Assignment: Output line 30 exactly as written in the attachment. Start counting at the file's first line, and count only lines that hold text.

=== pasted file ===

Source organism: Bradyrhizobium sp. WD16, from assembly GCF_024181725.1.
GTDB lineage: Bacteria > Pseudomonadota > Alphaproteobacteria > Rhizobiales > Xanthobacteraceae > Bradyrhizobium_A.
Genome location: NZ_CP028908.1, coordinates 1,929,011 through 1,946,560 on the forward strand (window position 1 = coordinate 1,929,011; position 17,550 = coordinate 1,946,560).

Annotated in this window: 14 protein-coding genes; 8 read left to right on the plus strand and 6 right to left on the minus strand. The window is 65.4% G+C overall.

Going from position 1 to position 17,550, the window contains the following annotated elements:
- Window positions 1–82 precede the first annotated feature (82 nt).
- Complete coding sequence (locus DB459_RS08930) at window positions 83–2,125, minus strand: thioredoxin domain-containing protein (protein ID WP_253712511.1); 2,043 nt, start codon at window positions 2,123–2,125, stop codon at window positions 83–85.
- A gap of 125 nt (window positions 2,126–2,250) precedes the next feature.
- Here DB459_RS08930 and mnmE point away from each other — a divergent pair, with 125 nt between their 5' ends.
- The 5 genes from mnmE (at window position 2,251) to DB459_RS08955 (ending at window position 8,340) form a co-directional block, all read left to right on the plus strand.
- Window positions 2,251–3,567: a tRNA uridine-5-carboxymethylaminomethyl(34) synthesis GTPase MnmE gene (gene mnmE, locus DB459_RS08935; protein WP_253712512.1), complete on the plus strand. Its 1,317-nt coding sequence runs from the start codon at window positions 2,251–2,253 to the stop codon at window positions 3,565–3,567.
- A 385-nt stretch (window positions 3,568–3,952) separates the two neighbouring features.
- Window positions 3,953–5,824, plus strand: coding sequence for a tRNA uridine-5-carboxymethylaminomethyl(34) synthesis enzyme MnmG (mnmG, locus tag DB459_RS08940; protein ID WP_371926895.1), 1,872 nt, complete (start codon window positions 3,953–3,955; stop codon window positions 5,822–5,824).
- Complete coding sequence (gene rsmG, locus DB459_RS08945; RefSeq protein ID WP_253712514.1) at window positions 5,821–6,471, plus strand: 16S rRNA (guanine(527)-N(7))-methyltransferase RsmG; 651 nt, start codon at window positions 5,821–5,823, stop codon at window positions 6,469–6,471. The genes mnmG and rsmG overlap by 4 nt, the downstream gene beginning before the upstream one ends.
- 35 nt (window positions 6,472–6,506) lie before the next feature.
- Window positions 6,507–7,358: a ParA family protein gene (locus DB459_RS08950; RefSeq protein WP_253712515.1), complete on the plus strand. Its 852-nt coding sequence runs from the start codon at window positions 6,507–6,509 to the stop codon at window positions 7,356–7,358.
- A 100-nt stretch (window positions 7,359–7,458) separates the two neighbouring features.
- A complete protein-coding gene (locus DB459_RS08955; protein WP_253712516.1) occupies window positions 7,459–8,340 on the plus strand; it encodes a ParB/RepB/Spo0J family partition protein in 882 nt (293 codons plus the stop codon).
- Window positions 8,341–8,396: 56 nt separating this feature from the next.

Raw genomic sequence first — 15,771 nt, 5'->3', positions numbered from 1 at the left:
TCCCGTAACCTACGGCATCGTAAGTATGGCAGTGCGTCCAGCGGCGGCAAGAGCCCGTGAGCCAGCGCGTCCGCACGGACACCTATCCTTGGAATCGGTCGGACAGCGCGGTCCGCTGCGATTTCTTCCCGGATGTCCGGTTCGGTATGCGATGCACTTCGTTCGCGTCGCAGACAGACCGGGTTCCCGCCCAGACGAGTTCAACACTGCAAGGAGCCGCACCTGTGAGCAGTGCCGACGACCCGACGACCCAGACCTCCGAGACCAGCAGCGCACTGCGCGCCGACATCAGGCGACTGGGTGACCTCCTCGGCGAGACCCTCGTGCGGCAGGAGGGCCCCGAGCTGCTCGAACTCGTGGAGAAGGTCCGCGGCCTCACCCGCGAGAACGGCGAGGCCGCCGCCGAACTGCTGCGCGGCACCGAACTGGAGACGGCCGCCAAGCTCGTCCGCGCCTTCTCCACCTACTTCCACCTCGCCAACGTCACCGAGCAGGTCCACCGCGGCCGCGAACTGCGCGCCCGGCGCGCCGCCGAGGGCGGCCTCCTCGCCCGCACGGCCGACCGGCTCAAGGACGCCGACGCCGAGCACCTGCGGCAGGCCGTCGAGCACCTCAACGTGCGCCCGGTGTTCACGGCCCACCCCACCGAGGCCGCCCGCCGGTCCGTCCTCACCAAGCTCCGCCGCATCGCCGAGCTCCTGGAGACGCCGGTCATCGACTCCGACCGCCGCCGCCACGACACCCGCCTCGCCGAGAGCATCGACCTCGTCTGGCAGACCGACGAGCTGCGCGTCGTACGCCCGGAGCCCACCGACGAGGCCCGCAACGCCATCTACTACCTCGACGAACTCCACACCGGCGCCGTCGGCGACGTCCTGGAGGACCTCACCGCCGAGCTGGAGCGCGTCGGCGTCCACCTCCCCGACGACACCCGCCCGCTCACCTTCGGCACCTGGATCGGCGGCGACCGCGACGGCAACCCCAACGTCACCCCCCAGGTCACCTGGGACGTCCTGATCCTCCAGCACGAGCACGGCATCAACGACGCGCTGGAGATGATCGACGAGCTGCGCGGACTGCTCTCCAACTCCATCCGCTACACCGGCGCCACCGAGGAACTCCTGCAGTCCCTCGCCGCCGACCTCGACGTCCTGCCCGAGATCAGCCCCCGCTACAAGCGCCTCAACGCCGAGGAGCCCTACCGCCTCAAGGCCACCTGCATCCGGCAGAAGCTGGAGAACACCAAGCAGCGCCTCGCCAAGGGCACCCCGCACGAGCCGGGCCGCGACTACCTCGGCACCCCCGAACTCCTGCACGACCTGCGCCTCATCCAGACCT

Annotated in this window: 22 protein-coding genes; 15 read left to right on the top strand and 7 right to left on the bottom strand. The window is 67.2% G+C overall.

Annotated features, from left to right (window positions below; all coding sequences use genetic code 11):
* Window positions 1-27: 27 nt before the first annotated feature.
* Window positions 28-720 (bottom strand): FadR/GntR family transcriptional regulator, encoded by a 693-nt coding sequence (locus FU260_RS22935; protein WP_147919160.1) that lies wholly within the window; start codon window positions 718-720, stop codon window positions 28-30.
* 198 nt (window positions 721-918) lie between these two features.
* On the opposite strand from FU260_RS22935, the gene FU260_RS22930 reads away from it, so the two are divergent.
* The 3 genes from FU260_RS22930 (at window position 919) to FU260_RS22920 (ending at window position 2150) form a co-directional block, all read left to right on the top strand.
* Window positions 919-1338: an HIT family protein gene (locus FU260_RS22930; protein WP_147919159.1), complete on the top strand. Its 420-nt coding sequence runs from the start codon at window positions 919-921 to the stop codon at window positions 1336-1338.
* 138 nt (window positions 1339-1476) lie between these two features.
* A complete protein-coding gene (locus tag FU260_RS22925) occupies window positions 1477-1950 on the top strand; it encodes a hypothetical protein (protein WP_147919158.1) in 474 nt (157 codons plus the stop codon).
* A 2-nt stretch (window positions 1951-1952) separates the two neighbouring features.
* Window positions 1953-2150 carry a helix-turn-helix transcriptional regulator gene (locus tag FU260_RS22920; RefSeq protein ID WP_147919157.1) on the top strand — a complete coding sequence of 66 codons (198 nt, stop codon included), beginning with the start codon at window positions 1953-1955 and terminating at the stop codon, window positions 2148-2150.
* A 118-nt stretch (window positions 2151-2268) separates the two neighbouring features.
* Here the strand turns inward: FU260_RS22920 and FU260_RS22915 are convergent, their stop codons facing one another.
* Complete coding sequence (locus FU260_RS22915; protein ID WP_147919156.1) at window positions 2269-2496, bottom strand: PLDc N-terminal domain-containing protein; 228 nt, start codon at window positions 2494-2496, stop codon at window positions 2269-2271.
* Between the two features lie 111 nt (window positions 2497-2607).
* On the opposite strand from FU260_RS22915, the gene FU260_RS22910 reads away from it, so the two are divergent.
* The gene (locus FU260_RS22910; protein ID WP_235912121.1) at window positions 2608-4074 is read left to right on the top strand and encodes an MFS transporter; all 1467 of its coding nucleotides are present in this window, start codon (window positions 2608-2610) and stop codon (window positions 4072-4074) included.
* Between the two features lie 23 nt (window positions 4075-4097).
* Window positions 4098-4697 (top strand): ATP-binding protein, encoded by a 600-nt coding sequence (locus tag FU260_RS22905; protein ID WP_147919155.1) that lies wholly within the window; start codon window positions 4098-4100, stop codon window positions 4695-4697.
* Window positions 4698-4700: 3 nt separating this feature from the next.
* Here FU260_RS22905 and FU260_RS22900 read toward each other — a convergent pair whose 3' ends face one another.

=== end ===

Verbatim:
* 138 nt (window positions 1339-1476) lie between these two features.